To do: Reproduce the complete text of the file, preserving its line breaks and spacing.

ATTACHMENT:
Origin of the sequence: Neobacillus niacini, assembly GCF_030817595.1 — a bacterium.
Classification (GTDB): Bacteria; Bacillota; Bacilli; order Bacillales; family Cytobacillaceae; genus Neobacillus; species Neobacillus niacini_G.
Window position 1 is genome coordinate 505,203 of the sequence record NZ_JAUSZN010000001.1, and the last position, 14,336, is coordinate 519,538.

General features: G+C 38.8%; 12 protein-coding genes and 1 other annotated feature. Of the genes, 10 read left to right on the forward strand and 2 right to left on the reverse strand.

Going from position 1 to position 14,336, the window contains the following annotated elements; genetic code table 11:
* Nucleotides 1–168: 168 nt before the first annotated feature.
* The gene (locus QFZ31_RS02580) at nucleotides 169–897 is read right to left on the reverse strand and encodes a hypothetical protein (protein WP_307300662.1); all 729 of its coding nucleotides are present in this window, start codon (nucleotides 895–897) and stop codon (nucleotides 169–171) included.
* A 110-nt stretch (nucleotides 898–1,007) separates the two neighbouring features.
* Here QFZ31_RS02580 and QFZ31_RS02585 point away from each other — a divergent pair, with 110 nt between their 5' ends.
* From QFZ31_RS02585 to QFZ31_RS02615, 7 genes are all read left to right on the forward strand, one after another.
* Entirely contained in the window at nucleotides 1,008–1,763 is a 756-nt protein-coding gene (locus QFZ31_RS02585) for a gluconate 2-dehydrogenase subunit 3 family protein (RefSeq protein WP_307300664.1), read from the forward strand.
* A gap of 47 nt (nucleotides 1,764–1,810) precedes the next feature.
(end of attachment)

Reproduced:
Origin of the sequence: Neobacillus niacini, assembly GCF_030817595.1 — a bacterium.
Classification (GTDB): Bacteria; Bacillota; Bacilli; order Bacillales; family Cytobacillaceae; genus Neobacillus; species Neobacillus niacini_G.
Window position 1 is genome coordinate 505,203 of the sequence record NZ_JAUSZN010000001.1, and the last position, 14,336, is coordinate 519,538.

General features: G+C 38.8%; 12 protein-coding genes and 1 other annotated feature. Of the genes, 10 read left to right on the forward strand and 2 right to left on the reverse strand.

Going from position 1 to position 14,336, the window contains the following annotated elements; genetic code table 11:
* Nucleotides 1–168: 168 nt before the first annotated feature.
* The gene (locus QFZ31_RS02580) at nucleotides 169–897 is read right to left on the reverse strand and encodes a hypothetical protein (protein WP_307300662.1); all 729 of its coding nucleotides are present in this window, start codon (nucleotides 895–897) and stop codon (nucleotides 169–171) included.
* A 110-nt stretch (nucleotides 898–1,007) separates the two neighbouring features.
* Here QFZ31_RS02580 and QFZ31_RS02585 point away from each other — a divergent pair, with 110 nt between their 5' ends.
* From QFZ31_RS02585 to QFZ31_RS02615, 7 genes are all read left to right on the forward strand, one after another.
* Entirely contained in the window at nucleotides 1,008–1,763 is a 756-nt protein-coding gene (locus QFZ31_RS02585) for a gluconate 2-dehydrogenase subunit 3 family protein (RefSeq protein WP_307300664.1), read from the forward strand.
* A gap of 47 nt (nucleotides 1,764–1,810) precedes the next feature.